Natasha: I’m a girl who believes in science and facts. Not fate. Not destiny. Or dreams that will never come true. I’m definitely not the kind of girl who meets a cute boy on a crowded New York City street and falls in love with him. Not when my family is twelve hours away from being deported to Jamaica. Falling in love with him won’t be my story.
Daniel: I’ve always been the good son, the good student, living up to my parents’ high expectations. Never the poet. Or the dreamer. But when I see her, I forget about all that. Something about Natasha makes me think that fate has something much more extraordinary in store—for both of us.
The Universe: Every moment in our lives has brought us to this single moment. A million futures lie before us. Which one will come true?
why I loved it?
A book set across one day which I’m learning might be one of my favourite tropes. I honestly picked this book up on a whim, not really knowing what to expect except two people falling in love, but it was SO much more. We get a scientific vs the dreamer theme, discussions on migration, family, teenage fears for the future and the way we can impact strangers’ lives. It had such a deep, heartfelt level to it, all wrapped up in BEAUTIFUL writing, so it was definitely my kind of contemporary.
11: the female of the species by mandy mcginnis
Alex Craft knows how to kill someone. And she doesn’t feel bad about it.
Three years ago, when her older sister, Anna, was murdered and the killer walked free, Alex uncaged the language she knows best—the language of violence. While her own crime goes unpunished, Alex knows she can’t be trusted among other people. Not with Jack, the star athlete who wants to really know her but still feels guilty over the role he played the night Anna’s body was discovered. And not with Peekay, the preacher’s kid with a defiant streak who befriends Alex while they volunteer at an animal shelter. Not anyone.
As their senior year unfolds, Alex’s darker nature breaks out, setting these three teens on a collision course that will change their lives forever.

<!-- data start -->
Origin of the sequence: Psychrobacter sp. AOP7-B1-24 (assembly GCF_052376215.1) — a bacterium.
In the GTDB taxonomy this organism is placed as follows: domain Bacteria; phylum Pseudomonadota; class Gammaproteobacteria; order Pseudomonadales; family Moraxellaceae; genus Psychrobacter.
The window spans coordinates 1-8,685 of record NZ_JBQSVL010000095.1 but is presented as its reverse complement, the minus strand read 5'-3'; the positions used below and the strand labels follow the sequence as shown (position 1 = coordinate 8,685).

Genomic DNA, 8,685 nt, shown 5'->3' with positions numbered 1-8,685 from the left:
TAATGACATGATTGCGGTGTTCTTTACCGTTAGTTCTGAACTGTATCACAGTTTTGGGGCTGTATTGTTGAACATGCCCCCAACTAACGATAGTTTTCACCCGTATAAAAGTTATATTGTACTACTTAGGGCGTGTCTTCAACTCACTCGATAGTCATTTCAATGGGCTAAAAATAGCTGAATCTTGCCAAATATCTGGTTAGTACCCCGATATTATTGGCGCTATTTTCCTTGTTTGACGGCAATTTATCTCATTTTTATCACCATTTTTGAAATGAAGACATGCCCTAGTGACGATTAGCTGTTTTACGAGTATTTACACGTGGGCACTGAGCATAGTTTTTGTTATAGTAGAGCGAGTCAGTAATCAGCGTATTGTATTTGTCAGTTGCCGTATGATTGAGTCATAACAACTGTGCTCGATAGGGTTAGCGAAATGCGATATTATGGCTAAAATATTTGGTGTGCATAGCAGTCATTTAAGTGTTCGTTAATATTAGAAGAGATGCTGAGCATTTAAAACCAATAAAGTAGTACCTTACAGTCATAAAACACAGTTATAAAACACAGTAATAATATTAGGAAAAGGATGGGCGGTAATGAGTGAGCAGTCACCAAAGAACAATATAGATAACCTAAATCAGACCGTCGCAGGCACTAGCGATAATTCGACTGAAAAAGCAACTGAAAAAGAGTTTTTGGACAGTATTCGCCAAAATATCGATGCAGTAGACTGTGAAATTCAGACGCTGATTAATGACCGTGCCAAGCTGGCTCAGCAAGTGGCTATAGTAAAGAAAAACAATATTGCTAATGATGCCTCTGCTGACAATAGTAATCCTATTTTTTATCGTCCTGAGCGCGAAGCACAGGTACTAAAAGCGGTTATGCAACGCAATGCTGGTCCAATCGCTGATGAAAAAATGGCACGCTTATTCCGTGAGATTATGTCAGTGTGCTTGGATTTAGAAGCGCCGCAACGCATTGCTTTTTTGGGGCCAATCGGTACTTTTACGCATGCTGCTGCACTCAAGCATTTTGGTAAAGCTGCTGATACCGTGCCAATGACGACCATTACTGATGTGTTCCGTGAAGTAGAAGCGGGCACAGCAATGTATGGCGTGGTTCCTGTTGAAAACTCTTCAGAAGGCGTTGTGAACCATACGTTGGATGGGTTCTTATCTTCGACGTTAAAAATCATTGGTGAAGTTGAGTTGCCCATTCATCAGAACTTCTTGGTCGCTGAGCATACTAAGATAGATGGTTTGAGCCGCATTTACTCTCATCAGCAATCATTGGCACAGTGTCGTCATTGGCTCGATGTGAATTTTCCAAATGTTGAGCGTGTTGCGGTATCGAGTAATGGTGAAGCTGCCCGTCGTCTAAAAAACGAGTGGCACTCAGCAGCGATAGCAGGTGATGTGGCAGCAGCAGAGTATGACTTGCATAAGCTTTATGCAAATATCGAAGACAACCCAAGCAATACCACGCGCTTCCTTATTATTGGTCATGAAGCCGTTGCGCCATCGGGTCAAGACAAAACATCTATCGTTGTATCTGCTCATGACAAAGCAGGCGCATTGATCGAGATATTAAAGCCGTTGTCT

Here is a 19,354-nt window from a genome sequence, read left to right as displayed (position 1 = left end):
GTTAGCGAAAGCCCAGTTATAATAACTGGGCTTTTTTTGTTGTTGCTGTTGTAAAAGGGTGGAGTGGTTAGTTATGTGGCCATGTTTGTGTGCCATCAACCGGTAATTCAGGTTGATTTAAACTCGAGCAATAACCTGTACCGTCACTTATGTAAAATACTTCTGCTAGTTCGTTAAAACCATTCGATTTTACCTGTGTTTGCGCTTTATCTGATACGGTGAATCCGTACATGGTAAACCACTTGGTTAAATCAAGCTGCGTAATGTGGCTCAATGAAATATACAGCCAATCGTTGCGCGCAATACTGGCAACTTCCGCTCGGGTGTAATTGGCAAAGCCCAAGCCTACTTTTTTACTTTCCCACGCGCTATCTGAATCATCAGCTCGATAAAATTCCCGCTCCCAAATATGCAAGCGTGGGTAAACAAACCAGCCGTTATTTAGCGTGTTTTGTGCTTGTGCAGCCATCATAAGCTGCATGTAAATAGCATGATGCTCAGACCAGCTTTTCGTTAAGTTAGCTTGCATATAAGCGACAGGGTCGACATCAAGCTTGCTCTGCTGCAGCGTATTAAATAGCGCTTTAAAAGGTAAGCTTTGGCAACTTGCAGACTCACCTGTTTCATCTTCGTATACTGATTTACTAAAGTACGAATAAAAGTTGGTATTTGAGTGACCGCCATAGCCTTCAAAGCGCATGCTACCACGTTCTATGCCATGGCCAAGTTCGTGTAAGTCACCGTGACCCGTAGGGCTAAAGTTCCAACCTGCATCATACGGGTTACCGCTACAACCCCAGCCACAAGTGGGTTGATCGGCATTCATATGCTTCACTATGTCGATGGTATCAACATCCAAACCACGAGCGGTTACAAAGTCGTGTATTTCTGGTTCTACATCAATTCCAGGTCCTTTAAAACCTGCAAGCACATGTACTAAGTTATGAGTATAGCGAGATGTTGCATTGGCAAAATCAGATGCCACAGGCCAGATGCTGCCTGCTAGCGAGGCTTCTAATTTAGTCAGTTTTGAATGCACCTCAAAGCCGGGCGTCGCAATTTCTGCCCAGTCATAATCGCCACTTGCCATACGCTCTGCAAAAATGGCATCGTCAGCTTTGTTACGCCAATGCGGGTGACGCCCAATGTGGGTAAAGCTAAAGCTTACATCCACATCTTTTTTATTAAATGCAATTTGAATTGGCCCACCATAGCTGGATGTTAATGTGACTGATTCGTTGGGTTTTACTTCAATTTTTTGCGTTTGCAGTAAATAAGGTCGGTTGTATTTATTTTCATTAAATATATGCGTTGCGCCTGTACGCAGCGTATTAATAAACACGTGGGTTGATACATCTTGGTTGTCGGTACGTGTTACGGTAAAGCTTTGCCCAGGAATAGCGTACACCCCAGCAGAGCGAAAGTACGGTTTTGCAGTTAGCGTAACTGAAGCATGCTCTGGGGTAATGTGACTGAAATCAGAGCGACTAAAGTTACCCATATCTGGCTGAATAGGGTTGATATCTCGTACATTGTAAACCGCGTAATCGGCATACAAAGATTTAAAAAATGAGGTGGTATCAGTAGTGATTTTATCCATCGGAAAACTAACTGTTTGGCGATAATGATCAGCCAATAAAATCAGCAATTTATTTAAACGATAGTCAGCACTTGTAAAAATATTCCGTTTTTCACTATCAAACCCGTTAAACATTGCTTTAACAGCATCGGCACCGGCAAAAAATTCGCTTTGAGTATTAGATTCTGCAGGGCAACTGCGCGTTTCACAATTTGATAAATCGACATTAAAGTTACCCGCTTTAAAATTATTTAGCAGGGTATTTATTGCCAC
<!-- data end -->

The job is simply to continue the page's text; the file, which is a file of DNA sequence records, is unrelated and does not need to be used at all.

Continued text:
why I loved it?
When reading this one, it felt different to the ‘typical feminist’ stories in both the approach and resolution. This book is most definitely a look into rape culture, highlighting it in a high school setting. It looked at the horrendous acts themselves to the failures of legal system, the language around school hallways and how ‘adults’ themselves react to it. It looked at the whole spectrum of this culture and took each bit seriously. Through the use of the morally grey and complex characters, growing relationships and an ever-present discussion it became a really important and compelling story that exceeded my expectations.
10: the black flamingo by dean atta
Fiercely told, this is a timely coming-of-age story, told in verse about the journey to self-acceptance. Perfect for fans of Sarah Crossan, Poet X and Orangeboy.
A boy comes to terms with his identity as a mixed-race gay teen – then at university he finds his wings as a drag artist, The Black Flamingo. A bold story about the power of embracing your uniqueness. Sometimes, we need to take charge, to stand up wearing pink feathers – to show ourselves to the world in bold colour.
*I masquerade in makeup and feathers and I am applauded.*
why I loved it?
This story felt like a very authentic and personal journey as we follow Michael through his teen years. I like that we got to see him at different points in his life as it really emphasised how you are constantly changing and growing. It isn’t always just one identity you come to terms with and then you are settled but more of an ever-evolving journey. Being told in verse, it made the language incredibly beautiful and compact whilst still touching on many things making it a very distinct read.
9: patron saints of nothing by randy ribay
Jay Reguero plans to spend the last semester of his senior year playing video games before heading to the University of Michigan in the fall. But when he discovers that his Filipino cousin Jun was murdered as part of President Duterte’s war on drugs, and no one in the family wants to talk about what happened, Jay travels to the Philippines to find out the real story.
Hoping to uncover more about Jun and the events that led to his death, Jay is forced to reckon with the many sides of his cousin before he can face the whole horrible truth — and the part he played in it.
As gripping as it is lyrical, Patron Saints of Nothing is a page-turning portrayal of the struggle to reconcile faith, family, and immigrant identity.
why I loved it?
This book was really well written. I loved so many of the choices Ribay took to tell this story. The way the plot developed over time and continually brought new elements to the discussion really helped it to become a thoughtful piece looking at drugs, especially in the Philippines. Plus, Jay being the narrator allowed you to take an educational journey with him in some ways. It really focused on examining his flaws and strengths throughout this journey which I think gave you a lot to think about too. This story was definitely emotional driven as well, so it certainly gave the story a more personal and intimate feel which I thought was extremely well delivered, I cried a lot.
8: darius the great deserves better by adib khorram
Darius Kellner is having a bit of a year. Since his trip to Iran this past spring, a lot has changed. He’s getting along with his dad, and his best friend Sohrab is only a Skype call away. Between his first boyfriend, Landon, his varsity soccer practices, and his internship at his favourite tea shop, Darius is feeling pretty okay. Like he finally knows what it means to be Darius Kellner.